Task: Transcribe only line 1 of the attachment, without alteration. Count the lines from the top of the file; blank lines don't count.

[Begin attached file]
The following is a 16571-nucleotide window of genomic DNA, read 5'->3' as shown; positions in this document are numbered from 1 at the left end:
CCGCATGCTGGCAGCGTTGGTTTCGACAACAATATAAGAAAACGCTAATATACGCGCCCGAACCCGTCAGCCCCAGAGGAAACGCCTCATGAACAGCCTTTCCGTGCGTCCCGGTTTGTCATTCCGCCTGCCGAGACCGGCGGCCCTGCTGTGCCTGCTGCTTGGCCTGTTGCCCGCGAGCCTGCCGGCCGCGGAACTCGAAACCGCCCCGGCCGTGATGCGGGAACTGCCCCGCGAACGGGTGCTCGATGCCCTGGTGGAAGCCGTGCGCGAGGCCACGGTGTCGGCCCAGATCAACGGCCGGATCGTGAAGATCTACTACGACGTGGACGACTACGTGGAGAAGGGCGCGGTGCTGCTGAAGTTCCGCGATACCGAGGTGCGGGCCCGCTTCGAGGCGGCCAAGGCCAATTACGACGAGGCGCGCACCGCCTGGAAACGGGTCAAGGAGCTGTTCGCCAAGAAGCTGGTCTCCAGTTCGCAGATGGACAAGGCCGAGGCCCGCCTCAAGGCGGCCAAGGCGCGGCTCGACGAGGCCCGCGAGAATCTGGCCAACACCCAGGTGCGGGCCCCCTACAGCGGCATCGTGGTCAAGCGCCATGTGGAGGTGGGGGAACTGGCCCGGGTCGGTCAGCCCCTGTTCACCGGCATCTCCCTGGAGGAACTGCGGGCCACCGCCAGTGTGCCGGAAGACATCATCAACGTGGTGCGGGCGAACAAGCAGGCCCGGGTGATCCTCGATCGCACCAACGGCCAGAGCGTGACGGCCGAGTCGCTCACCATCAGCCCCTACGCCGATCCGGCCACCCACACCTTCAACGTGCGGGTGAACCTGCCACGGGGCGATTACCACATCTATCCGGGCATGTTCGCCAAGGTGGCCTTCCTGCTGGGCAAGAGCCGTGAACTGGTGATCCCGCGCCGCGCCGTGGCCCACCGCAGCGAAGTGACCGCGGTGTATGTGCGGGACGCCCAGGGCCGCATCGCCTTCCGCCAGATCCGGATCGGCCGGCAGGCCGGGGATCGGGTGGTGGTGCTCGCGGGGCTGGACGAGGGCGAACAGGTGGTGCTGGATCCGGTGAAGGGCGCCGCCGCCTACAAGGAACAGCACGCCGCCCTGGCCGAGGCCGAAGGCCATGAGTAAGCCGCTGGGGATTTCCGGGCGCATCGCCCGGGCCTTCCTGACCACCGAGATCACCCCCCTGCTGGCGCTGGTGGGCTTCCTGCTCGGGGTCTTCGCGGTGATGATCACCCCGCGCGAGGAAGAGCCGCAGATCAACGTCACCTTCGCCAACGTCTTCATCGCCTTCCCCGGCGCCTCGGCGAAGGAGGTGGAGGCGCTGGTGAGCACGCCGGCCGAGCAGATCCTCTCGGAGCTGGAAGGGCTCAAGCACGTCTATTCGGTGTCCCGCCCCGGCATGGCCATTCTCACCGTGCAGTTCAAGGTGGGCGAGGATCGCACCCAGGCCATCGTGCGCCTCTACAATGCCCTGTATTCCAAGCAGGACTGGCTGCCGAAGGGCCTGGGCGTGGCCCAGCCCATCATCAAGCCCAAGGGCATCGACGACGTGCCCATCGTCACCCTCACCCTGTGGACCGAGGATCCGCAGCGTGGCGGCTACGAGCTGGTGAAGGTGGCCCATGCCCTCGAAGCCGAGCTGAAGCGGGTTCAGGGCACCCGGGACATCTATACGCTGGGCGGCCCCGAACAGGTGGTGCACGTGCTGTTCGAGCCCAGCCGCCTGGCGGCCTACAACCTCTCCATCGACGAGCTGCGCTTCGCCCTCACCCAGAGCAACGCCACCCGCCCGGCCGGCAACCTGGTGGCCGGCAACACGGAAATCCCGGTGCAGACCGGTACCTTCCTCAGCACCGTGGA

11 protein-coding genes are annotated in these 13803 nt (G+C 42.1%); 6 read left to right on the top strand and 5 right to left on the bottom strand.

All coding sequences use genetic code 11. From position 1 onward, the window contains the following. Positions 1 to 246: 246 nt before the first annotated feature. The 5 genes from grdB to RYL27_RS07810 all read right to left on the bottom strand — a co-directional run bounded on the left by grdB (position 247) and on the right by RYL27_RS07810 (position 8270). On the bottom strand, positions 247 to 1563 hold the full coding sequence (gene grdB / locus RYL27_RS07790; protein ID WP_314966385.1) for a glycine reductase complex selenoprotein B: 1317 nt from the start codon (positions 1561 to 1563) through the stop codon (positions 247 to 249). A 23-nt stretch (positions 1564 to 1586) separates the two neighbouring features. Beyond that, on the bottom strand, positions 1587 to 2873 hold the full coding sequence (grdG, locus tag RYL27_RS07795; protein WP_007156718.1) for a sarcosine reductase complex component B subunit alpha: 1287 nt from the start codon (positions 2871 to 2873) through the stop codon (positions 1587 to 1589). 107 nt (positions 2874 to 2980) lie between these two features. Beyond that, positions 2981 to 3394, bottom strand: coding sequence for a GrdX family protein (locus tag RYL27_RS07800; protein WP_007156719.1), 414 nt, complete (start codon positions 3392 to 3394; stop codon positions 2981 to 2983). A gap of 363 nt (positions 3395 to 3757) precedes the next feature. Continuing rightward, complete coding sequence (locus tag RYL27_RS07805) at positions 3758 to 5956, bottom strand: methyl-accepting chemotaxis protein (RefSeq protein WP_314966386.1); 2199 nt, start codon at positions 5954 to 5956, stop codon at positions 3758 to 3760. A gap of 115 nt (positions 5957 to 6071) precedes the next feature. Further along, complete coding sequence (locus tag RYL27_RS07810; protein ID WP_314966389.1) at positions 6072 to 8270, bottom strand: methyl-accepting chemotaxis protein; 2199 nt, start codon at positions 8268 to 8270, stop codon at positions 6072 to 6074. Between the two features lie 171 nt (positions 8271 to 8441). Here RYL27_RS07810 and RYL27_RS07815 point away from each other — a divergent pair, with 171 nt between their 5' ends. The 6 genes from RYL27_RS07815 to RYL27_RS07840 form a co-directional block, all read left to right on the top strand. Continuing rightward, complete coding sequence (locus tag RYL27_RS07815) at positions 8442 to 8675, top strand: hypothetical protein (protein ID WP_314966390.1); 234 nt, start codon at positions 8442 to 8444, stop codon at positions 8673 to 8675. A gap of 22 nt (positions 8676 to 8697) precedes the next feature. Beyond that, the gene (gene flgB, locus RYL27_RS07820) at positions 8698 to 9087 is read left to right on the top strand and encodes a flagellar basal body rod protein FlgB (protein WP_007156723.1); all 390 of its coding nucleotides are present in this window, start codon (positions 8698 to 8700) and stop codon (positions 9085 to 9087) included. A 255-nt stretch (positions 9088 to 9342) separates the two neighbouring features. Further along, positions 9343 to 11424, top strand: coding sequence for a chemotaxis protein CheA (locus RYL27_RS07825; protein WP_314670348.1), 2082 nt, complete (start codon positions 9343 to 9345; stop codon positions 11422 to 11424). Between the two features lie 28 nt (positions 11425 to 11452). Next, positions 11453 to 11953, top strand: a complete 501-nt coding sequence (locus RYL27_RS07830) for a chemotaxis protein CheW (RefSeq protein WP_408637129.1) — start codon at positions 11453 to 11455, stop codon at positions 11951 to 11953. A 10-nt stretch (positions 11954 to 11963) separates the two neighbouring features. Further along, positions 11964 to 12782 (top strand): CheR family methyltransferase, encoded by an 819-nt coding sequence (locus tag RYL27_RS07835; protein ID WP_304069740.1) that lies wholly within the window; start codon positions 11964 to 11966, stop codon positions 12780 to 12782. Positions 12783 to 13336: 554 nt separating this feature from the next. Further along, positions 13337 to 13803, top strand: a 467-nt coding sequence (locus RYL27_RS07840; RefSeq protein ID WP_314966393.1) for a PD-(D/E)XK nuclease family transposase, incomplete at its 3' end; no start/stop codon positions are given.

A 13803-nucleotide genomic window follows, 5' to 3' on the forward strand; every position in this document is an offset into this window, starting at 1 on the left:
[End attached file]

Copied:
The following is a 16571-nucleotide window of genomic DNA, read 5'->3' as shown; positions in this document are numbered from 1 at the left end: